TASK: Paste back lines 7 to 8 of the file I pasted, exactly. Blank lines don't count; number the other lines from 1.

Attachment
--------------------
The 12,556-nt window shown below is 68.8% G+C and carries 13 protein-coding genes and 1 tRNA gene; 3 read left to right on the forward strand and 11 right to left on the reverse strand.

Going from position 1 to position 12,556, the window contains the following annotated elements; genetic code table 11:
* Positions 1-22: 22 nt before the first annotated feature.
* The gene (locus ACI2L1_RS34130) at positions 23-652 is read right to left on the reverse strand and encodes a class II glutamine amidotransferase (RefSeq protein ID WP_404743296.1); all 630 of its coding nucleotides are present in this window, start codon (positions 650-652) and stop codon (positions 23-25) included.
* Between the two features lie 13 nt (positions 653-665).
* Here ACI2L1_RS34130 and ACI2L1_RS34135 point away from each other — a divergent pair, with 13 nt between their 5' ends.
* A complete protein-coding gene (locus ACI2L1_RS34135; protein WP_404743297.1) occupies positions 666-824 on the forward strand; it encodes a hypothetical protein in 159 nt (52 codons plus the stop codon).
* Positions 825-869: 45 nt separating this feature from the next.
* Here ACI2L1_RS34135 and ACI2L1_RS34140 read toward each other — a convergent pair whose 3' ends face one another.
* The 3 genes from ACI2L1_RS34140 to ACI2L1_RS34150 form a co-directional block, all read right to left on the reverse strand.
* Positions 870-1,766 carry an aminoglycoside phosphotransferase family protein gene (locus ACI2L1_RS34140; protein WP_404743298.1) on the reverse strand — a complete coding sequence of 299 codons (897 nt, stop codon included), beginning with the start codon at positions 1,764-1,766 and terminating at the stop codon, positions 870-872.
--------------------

* A complete protein-coding gene (locus ACI2L1_RS34135; protein WP_404743297.1) occupies positions 666-824 on the forward strand; it encodes a hypothetical protein in 159 nt (52 codons plus the stop codon).
* Positions 825-869: 45 nt separating this feature from the next.